The American Cancer Society has new guidelines recommending earlier screenings for colorectal cancer, bumping the previously recommended age from 50, down to 45.
LSU Health New Orleans School of Public Health founding Dean Dr. Elizabeth Fontham, says there’s been an alarming new trend.
“There were increases in the occurrence of colorectal cancer in young adults under the age of 55, and no one was getting screened under the age of 50.”
Colorectal cancer is the fourth most commonly diagnosed cancer, and is the second leading cause of cancer deaths. There are six different tests that screen for the disease, but one everyone knows.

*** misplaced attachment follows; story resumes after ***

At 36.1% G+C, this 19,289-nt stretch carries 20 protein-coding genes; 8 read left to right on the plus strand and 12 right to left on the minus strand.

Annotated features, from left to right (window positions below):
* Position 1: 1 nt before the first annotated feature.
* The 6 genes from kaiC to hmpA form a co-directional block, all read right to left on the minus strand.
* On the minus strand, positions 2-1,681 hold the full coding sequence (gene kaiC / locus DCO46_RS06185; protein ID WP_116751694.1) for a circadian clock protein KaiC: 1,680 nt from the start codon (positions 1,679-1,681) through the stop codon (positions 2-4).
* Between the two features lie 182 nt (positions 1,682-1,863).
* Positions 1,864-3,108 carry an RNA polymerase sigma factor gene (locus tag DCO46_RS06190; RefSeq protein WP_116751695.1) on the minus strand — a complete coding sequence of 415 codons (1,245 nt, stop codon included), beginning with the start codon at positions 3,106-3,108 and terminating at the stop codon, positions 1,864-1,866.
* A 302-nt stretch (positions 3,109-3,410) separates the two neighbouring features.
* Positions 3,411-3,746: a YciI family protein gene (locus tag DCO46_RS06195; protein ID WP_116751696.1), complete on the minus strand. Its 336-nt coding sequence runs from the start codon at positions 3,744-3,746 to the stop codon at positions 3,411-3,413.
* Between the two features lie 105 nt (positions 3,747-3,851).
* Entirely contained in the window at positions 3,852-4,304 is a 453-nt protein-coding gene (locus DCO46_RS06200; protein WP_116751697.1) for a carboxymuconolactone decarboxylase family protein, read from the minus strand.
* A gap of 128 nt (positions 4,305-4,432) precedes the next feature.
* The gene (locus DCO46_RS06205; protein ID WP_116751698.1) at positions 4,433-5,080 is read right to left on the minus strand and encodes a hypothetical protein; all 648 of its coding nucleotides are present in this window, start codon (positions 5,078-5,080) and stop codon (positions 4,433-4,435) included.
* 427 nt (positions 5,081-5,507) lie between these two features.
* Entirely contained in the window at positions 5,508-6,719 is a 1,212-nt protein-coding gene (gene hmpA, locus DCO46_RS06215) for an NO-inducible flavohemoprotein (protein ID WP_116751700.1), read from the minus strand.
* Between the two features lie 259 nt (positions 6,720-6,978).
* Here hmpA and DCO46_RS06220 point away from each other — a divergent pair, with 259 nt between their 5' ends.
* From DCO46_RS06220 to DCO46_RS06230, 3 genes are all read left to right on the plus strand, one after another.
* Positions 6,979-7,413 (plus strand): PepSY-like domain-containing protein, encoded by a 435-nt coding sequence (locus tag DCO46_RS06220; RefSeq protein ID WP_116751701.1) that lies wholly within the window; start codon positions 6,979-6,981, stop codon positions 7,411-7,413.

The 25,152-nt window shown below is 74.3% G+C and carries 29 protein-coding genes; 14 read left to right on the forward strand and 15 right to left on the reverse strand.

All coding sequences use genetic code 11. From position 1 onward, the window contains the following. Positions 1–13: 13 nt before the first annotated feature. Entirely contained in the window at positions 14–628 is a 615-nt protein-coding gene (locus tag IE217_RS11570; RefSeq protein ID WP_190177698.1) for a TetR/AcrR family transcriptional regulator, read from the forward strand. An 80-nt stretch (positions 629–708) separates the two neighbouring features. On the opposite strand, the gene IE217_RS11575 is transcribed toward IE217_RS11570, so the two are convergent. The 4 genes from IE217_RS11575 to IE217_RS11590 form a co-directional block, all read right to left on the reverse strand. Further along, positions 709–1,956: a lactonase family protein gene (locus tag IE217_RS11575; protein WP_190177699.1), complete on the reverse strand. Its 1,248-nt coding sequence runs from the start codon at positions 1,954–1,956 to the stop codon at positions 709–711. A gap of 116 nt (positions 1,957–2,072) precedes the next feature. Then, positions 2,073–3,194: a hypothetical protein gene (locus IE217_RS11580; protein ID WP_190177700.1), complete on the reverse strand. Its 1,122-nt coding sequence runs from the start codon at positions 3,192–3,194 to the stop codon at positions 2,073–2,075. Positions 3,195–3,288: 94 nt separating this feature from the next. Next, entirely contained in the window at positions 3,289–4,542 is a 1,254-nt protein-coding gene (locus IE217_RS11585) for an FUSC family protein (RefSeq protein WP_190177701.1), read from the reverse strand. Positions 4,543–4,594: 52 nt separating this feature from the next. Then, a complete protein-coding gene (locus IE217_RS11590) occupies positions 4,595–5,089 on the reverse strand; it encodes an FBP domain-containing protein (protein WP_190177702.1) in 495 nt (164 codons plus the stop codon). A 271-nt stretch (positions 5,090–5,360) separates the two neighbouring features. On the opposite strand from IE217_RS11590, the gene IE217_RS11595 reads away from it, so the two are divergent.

“The good thing about a colonoscopy is that you can visualize the entire colon and rectum so you’re not missing anything visually.”
The American Cancer Society recommends the average adult undergo regular screening with any of the six testing options, with the hope more screenings would save lives.
“You can not only detect early cancer as well as late ones if you’ve waited to long to have your test but you can remove those polyps that are likely to turn into cancer.”
A colonoscopy is recommended once every ten years.